Navy SEAL Ethos Goes Gender-Neutral, Drops Toxically Masculine Terms

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AP featured image
Seal of the U.S. Navy Seals. (AP Photo)


If you’ve ever been a Navy SEAL reciting your ethos and — though surrounded by only men in the most macro way imaginable — grieved “We shouldn’t be saying we’re male,” I offer exceeding relief.

You knew it would happen, and now it has: Wokeness has penetrated the most elite level of the military.

In the fight against sexism, Osama bin Laden’s least favorite group of Americans has gone gently gender neutral.

The Daily Wire reports:

[T]he U.S. Navy SEALs or Navy Special Warfare Combatant-craft Crewmen (SWCC) qualification training pipeline, the Seals and the SWCC have changed the language of their ethos and creed statements to be [neither male nor female].

So for all of xe/xyrs/pers/verselves who make the team, e/ey/(f)ae will now be welcomed with words.

Sure, thon/em had to carry telephone poles above aers/hums heads and freeze to the brink of death, but misgendering is especially savage.

Enter the Special Force of inclusivity.

The SEAL ethos used to begin thusly:

“A common man with uncommon desire to succeed.”

New Wool Sweater version:

“Common citizens with uncommon desire to succeed.”

The antiquated “I am that man”: Now get a loving load of “I am that warrior.”

The document’s fourth paragraph previously posed, “The ability to control my emotions and my actions, regardless of circumstance, sets me apart from other men.”

Kittens with Mittens edition:

“The ability to control my emotions and my actions, regardless of circumstance, sets me apart from others.”

As for the SWCC, though they once bragged of “brotherhood,” the official creed contemporarily claps for a “group of maritime warriors.”

Additionally, rather than reciting, “I challenge my brother to perform, as I expect them to challenge me,” new members will simply “challenge them to perform.”

Naval Special Warfare spokesman spokesperson Lt. Cmdr. Matthew Stroup explained the advancements to American Military News:

Naval Special Warfare continues to deliberately develop a culture of tactical and ethical excellence that reflects the nation we represent, and that draws upon the talents of the all-volunteer force who meet the standards of qualification as a SEAL or SWCC. … The previous versions of the SEAL Ethos and SWCC Creed were written prior to the law allowing women to serve as operators in Naval Special Warfare. The changes do not in any way reflect lowering standards of entry, rather they ensure that all those who meet the requirements to train to become a SEAL or SWCC are represented in the ethos or creed they live out. This improves the posture of the NSW force by ensuring we draw from the greatest pool of talent available.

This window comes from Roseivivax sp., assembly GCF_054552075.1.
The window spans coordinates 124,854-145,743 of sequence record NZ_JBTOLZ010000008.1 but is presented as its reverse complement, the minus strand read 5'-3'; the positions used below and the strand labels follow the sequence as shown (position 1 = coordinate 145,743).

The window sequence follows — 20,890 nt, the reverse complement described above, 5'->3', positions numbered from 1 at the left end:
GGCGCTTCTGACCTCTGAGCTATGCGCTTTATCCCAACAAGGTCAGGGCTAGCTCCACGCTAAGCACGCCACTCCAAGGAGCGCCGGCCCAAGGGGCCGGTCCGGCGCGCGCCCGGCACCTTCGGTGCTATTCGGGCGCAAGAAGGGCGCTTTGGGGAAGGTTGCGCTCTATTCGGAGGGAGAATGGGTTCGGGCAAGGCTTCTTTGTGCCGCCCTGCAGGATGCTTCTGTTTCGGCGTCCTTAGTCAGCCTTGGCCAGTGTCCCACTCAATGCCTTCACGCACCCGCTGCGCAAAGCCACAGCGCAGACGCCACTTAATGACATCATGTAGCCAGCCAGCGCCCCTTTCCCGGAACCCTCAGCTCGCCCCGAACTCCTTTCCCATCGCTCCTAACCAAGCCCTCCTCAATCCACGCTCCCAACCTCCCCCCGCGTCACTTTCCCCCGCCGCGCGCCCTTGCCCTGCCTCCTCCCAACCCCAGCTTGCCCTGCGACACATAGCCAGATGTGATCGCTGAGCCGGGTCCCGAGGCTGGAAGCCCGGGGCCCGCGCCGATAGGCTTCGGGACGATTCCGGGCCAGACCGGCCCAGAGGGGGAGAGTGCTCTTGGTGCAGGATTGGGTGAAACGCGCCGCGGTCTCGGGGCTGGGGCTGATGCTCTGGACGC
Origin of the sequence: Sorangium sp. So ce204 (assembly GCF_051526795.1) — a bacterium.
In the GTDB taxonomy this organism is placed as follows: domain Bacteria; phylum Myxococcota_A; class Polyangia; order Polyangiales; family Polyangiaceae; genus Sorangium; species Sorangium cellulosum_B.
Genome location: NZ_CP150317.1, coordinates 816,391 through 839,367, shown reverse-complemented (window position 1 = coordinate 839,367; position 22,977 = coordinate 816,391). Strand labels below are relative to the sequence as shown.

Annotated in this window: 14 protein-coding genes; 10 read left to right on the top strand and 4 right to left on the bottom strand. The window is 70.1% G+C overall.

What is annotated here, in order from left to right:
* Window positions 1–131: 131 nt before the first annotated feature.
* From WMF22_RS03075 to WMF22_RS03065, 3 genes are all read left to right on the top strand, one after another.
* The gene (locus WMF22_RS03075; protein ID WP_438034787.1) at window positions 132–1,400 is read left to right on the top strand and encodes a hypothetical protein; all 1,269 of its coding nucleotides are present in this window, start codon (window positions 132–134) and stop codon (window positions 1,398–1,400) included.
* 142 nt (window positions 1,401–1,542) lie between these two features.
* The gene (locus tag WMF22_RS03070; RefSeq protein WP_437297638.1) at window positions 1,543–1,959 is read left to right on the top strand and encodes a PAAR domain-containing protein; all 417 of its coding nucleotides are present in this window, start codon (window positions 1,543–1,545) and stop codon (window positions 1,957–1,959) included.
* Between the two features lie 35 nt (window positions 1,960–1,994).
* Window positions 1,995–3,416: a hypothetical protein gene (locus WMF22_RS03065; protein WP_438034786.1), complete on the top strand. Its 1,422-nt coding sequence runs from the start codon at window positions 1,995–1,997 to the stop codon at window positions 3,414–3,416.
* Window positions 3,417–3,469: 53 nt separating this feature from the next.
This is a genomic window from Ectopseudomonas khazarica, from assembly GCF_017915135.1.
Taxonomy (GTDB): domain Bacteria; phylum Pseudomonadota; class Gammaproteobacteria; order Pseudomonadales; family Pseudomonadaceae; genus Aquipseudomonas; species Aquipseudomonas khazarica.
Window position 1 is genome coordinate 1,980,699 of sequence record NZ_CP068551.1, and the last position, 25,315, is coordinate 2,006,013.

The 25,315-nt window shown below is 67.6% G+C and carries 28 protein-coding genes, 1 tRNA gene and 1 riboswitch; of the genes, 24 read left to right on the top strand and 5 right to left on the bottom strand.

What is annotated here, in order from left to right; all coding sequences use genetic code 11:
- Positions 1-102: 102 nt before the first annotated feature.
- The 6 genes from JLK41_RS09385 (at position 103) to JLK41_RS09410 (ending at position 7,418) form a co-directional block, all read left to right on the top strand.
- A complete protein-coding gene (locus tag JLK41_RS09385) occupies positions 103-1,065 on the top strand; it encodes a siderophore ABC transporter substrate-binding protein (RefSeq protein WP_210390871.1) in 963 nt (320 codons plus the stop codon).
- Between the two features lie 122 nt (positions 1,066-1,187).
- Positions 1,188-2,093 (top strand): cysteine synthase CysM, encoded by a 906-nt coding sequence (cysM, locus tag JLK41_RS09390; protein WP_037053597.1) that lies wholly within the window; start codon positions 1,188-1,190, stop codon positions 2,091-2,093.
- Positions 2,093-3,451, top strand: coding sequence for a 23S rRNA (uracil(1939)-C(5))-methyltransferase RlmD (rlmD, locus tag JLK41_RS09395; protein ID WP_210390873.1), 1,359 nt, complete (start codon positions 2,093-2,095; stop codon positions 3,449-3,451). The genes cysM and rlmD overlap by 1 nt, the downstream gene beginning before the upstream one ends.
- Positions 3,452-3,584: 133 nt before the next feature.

Matthew also confirmed, “To date, no women completed the SEAL or SWCC qualification training pipelines.”

But for some of the boxes future change-making chicks’ll be checking, here’s TDW:

A prospective candidate for the Seals must be able to do 42 push-ups in two minutes, swim 500 yards breaststroke in less than 21 ½ minutes, run 1 ½ miles in eleven minutes, perform 50 sit-ups in two minutes, and do 6 pull-ups. That’s just to be a candidate. Once past that test, the candidate enters the Delayed Entry Program phase to reach optimum levels, making them qualified for Boot Camp. Then the candidate enters PRE-BUDS, a 7-9 week Apprenticeship Training Division School (A-School), with immediate assignment to BUD/S (Basic Underwater Demolition / SEAL) training, a seven-month training course. SEALs reportedly will not endorse a candidate for BUD/S training unless the candidate can do the 500 yard swim under 9:00, 100 pushups in 2:00, 100 sit-ups in 2:00, 20 pullups, and run 1 ½ miles in under 9:00 in boots and pants.

Who’s to say it couldn’t happen? After all, Demi Moore pulled it off:

So for all those would-be frogmen frogwomen frogpeople put off by the chill of toxic masculinity, come on in — the woke water’s warm.

After all, the SEALs aren’t just a bunch of battle-hardened brutes.

Ladies and gentlemen Brothers and sisters Group of non-Maritime readers, I give you the service’s ol’ softies:

Looks like a perfect place for (f)aer/xem.



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